posted by Marcy Peek
Thanks to Dan and Concurring Opinions for inviting me to guest blog this month.
Yesterday was my last day of office hours for the semester; my Contracts students take their Fall exam today. It was a day full of emotions. My students are, understandably, anxious about final exams and worried about their first semester grades. I realized that the next time I see many of my students, it will be in office hours discussing why most of them did not earn an A or even a B+. Those office hours are hard on both the student and the professor. I want all of my students to do well, but I know most of them will not earn the grade that they want.
And so I find myself serving the role of teacher and supporter and wondering how the first-year experience might be transformed for law school students. In Reclaiming Purpose: Our Students’ and Our Own,
Daisy Hurst Floyd discusses the ways in which “law school causes students to lose the sense of purpose that made them want to be lawyers.” She writes of specific methods that can be used to “correct this failure” and relates that she has had numerous discussions “of whether it is realistic to view work as a calling, as defined by Frederick Buechner: ‘The place where your deep gladness and the world’s deep hunger meet.’”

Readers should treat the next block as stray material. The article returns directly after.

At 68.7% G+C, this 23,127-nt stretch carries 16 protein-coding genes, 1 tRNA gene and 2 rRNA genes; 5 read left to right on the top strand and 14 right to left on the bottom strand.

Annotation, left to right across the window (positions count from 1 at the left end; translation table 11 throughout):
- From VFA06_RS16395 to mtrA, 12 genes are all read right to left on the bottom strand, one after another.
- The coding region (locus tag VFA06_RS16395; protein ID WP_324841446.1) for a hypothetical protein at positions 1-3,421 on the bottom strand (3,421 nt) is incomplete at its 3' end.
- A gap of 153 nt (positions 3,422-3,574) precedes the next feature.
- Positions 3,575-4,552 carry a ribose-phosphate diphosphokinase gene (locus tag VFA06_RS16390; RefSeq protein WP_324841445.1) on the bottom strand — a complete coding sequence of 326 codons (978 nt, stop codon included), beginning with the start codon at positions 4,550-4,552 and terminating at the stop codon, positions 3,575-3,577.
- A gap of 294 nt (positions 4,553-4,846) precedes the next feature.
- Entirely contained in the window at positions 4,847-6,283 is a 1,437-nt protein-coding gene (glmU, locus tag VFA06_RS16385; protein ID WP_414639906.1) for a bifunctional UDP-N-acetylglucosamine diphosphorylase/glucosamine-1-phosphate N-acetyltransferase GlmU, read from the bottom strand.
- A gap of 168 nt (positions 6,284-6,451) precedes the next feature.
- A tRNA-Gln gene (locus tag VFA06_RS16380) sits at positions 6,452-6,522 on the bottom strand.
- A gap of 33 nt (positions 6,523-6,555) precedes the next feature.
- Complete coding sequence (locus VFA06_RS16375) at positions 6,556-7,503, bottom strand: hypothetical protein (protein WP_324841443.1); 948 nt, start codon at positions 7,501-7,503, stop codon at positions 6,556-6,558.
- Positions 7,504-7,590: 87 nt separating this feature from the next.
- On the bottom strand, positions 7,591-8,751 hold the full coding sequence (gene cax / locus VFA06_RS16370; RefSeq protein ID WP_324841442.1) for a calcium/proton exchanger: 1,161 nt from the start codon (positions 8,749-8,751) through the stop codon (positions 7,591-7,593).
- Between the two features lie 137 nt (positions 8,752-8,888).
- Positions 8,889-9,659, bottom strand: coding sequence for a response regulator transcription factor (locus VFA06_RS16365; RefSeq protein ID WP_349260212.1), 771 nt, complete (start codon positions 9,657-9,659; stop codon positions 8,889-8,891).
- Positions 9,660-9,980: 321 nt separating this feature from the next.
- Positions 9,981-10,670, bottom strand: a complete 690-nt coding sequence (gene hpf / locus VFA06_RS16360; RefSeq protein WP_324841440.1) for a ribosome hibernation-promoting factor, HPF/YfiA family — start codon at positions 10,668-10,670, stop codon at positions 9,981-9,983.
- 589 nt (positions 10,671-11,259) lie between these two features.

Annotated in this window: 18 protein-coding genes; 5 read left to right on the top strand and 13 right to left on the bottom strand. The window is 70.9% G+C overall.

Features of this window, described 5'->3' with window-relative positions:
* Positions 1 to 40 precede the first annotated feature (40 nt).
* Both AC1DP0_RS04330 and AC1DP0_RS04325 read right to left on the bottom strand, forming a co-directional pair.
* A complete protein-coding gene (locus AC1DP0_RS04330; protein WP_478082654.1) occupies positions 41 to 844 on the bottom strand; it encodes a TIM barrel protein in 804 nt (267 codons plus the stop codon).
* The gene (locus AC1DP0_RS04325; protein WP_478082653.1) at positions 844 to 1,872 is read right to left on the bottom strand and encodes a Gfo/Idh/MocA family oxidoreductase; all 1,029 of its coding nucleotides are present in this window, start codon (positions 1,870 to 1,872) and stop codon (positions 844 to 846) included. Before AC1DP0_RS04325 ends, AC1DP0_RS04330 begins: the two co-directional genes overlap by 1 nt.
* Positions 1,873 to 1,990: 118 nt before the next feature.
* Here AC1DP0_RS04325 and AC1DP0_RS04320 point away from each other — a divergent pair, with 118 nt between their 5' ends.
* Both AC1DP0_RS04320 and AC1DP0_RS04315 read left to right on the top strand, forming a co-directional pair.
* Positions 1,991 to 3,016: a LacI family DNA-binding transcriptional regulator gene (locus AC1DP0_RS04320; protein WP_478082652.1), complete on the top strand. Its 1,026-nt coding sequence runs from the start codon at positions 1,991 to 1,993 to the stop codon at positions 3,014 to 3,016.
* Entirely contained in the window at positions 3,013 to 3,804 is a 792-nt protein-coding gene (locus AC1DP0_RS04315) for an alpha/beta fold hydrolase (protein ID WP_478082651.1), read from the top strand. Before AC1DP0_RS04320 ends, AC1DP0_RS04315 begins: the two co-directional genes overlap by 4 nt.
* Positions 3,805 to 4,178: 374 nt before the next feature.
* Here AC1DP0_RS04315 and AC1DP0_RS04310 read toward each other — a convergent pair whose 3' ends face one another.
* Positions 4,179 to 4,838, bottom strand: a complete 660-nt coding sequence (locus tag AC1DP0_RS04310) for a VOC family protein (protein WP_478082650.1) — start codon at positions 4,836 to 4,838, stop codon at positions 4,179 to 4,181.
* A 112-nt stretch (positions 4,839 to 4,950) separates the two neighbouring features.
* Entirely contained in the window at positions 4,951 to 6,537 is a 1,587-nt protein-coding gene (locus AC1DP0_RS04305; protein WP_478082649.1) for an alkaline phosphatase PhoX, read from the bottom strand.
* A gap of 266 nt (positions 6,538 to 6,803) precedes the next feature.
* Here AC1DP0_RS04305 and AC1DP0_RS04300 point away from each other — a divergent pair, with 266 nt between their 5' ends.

To my mind, it may or may not be realistic, but it is certainly an ideal that I think we as professors should advise our students — and remind ourselves — to continually push toward. For if we use as our grounding this sense of “calling” rather than simply achievements, accolades, and competitiveness, our individual and collective lives are less likely to be full of stress, anxieties, and worries over perceived failures and more likely to allow us to face life with, as Floyd describes it, “a reclaimed sense of purpose.” The ideal should be one of daily confronting our calling as law professors and law students if we hope to move beyond the trivialities and disappointments that often occupy our daily lives and begin to do some of the hard work that we are uniquely trained to do.
This is not to say that good grades and other achievements are insignificant; indeed, such pleasures can serve to keep one moving forward. Rather, it is to say that whether or not one is rewarded or acknowledged for one’s hard work and drive, the only way to live a rich life free of unnecessary angst – especially in the competitive field of law – is to recognize that our compass should always point toward our personal higher goal of fulfilling our unique missions – our callings — in work and life.